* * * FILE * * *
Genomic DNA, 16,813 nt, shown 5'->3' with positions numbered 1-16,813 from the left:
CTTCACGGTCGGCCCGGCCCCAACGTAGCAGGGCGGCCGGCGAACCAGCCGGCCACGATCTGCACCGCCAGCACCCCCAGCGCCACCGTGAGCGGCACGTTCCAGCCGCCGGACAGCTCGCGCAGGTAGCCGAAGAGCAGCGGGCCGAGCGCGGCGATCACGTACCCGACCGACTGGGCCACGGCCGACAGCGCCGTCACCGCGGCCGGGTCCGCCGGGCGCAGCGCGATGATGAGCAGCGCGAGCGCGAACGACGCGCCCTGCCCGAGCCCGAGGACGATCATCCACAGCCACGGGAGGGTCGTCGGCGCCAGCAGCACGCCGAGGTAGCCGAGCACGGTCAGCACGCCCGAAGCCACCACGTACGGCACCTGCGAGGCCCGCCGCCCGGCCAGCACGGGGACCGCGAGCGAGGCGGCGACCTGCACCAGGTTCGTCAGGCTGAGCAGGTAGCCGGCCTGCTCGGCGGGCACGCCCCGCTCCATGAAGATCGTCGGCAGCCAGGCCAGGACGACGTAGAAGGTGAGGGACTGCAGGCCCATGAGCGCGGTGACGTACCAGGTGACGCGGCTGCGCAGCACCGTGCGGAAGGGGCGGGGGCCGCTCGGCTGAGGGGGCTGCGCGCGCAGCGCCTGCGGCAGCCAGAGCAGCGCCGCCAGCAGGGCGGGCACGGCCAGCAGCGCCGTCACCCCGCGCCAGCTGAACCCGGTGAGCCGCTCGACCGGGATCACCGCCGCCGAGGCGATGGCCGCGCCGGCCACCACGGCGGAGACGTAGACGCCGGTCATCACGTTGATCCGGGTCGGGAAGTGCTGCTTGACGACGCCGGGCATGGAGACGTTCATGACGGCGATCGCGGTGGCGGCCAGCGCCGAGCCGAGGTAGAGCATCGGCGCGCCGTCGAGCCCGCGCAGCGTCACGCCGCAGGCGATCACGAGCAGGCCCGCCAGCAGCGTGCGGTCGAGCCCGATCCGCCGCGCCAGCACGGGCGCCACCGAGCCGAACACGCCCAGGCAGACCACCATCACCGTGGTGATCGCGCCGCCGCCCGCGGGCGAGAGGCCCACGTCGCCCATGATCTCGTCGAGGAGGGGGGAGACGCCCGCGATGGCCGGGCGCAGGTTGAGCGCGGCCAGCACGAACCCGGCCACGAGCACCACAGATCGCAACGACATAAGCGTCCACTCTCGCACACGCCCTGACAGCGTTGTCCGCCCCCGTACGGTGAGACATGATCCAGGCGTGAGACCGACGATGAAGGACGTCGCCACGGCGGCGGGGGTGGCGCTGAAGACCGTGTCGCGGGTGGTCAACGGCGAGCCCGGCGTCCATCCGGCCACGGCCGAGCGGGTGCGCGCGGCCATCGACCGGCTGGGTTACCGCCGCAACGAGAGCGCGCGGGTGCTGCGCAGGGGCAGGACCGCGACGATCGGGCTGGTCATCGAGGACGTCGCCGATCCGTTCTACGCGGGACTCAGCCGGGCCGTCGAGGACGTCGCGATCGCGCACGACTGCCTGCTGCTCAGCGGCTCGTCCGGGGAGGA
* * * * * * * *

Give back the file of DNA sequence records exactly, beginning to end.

Genomic DNA, 16,813 nt, shown 5'->3' with positions numbered 1-16,813 from the left:
CTTCACGGTCGGCCCGGCCCCAACGTAGCAGGGCGGCCGGCGAACCAGCCGGCCACGATCTGCACCGCCAGCACCCCCAGCGCCACCGTGAGCGGCACGTTCCAGCCGCCGGACAGCTCGCGCAGGTAGCCGAAGAGCAGCGGGCCGAGCGCGGCGATCACGTACCCGACCGACTGGGCCACGGCCGACAGCGCCGTCACCGCGGCCGGGTCCGCCGGGCGCAGCGCGATGATGAGCAGCGCGAGCGCGAACGACGCGCCCTGCCCGAGCCCGAGGACGATCATCCACAGCCACGGGAGGGTCGTCGGCGCCAGCAGCACGCCGAGGTAGCCGAGCACGGTCAGCACGCCCGAAGCCACCACGTACGGCACCTGCGAGGCCCGCCGCCCGGCCAGCACGGGGACCGCGAGCGAGGCGGCGACCTGCACCAGGTTCGTCAGGCTGAGCAGGTAGCCGGCCTGCTCGGCGGGCACGCCCCGCTCCATGAAGATCGTCGGCAGCCAGGCCAGGACGACGTAGAAGGTGAGGGACTGCAGGCCCATGAGCGCGGTGACGTACCAGGTGACGCGGCTGCGCAGCACCGTGCGGAAGGGGCGGGGGCCGCTCGGCTGAGGGGGCTGCGCGCGCAGCGCCTGCGGCAGCCAGAGCAGCGCCGCCAGCAGGGCGGGCACGGCCAGCAGCGCCGTCACCCCGCGCCAGCTGAACCCGGTGAGCCGCTCGACCGGGATCACCGCCGCCGAGGCGATGGCCGCGCCGGCCACCACGGCGGAGACGTAGACGCCGGTCATCACGTTGATCCGGGTCGGGAAGTGCTGCTTGACGACGCCGGGCATGGAGACGTTCATGACGGCGATCGCGGTGGCGGCCAGCGCCGAGCCGAGGTAGAGCATCGGCGCGCCGTCGAGCCCGCGCAGCGTCACGCCGCAGGCGATCACGAGCAGGCCCGCCAGCAGCGTGCGGTCGAGCCCGATCCGCCGCGCCAGCACGGGCGCCACCGAGCCGAACACGCCCAGGCAGACCACCATCACCGTGGTGATCGCGCCGCCGCCCGCGGGCGAGAGGCCCACGTCGCCCATGATCTCGTCGAGGAGGGGGGAGACGCCCGCGATGGCCGGGCGCAGGTTGAGCGCGGCCAGCACGAACCCGGCCACGAGCACCACAGATCGCAACGACATAAGCGTCCACTCTCGCACACGCCCTGACAGCGTTGTCCGCCCCCGTACGGTGAGACATGATCCAGGCGTGAGACCGACGATGAAGGACGTCGCCACGGCGGCGGGGGTGGCGCTGAAGACCGTGTCGCGGGTGGTCAACGGCGAGCCCGGCGTCCATCCGGCCACGGCCGAGCGGGTGCGCGCGGCCATCGACCGGCTGGGTTACCGCCGCAACGAGAGCGCGCGGGTGCTGCGCAGGGGCAGGACCGCGACGATCGGGCTGGTCATCGAGGACGTCGCCGATCCGTTCTACGCGGGACTCAGCCGGGCCGTCGAGGACGTCGCGATCGCGCACGACTGCCTGCTGCTCAGCGGCTCGTCCGGGGAGGA